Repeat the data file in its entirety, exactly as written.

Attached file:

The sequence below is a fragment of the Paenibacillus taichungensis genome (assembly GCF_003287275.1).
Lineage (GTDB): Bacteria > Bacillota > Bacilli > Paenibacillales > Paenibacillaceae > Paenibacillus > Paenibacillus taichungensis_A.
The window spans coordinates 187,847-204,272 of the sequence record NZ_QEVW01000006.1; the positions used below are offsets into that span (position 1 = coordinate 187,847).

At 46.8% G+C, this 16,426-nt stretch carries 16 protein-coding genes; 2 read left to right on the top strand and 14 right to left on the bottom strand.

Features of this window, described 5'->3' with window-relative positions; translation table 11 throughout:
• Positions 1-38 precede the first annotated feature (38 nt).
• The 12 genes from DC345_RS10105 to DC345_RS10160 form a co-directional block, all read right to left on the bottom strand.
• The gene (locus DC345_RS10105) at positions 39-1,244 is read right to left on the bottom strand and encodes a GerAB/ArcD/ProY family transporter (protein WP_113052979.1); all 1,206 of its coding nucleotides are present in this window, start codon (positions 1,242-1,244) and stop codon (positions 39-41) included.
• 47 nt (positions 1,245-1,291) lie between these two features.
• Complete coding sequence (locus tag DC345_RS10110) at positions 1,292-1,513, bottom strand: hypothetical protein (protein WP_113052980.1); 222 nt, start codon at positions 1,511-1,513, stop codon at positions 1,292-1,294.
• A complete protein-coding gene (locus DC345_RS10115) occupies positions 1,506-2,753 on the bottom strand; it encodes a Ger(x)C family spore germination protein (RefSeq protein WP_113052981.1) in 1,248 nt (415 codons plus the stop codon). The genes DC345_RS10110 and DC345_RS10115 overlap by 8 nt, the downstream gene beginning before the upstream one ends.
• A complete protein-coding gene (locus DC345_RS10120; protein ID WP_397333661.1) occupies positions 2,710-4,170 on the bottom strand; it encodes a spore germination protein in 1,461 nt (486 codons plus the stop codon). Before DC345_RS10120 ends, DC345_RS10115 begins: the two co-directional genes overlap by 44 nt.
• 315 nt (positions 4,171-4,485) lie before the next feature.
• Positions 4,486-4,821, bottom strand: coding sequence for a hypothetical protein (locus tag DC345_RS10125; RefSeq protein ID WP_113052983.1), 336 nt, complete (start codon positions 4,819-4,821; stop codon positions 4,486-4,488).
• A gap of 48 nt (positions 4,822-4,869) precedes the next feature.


The sequence below is a fragment of the Paenibacillus taichungensis genome (assembly GCF_003287275.1).
Lineage (GTDB): Bacteria > Bacillota > Bacilli > Paenibacillales > Paenibacillaceae > Paenibacillus > Paenibacillus taichungensis_A.
The window spans coordinates 187,847-204,272 of the sequence record NZ_QEVW01000006.1; the positions used below are offsets into that span (position 1 = coordinate 187,847).

At 46.8% G+C, this 16,426-nt stretch carries 16 protein-coding genes; 2 read left to right on the top strand and 14 right to left on the bottom strand.

Features of this window, described 5'->3' with window-relative positions; translation table 11 throughout:
• Positions 1-38 precede the first annotated feature (38 nt).
• The 12 genes from DC345_RS10105 to DC345_RS10160 form a co-directional block, all read right to left on the bottom strand.
• The gene (locus DC345_RS10105) at positions 39-1,244 is read right to left on the bottom strand and encodes a GerAB/ArcD/ProY family transporter (protein WP_113052979.1); all 1,206 of its coding nucleotides are present in this window, start codon (positions 1,242-1,244) and stop codon (positions 39-41) included.
• 47 nt (positions 1,245-1,291) lie between these two features.
• Complete coding sequence (locus tag DC345_RS10110) at positions 1,292-1,513, bottom strand: hypothetical protein (protein WP_113052980.1); 222 nt, start codon at positions 1,511-1,513, stop codon at positions 1,292-1,294.
• A complete protein-coding gene (locus DC345_RS10115) occupies positions 1,506-2,753 on the bottom strand; it encodes a Ger(x)C family spore germination protein (RefSeq protein WP_113052981.1) in 1,248 nt (415 codons plus the stop codon). The genes DC345_RS10110 and DC345_RS10115 overlap by 8 nt, the downstream gene beginning before the upstream one ends.
• A complete protein-coding gene (locus DC345_RS10120; protein ID WP_397333661.1) occupies positions 2,710-4,170 on the bottom strand; it encodes a spore germination protein in 1,461 nt (486 codons plus the stop codon). Before DC345_RS10120 ends, DC345_RS10115 begins: the two co-directional genes overlap by 44 nt.
• 315 nt (positions 4,171-4,485) lie before the next feature.
• Positions 4,486-4,821, bottom strand: coding sequence for a hypothetical protein (locus tag DC345_RS10125; RefSeq protein ID WP_113052983.1), 336 nt, complete (start codon positions 4,819-4,821; stop codon positions 4,486-4,488).
• A gap of 48 nt (positions 4,822-4,869) precedes the next feature.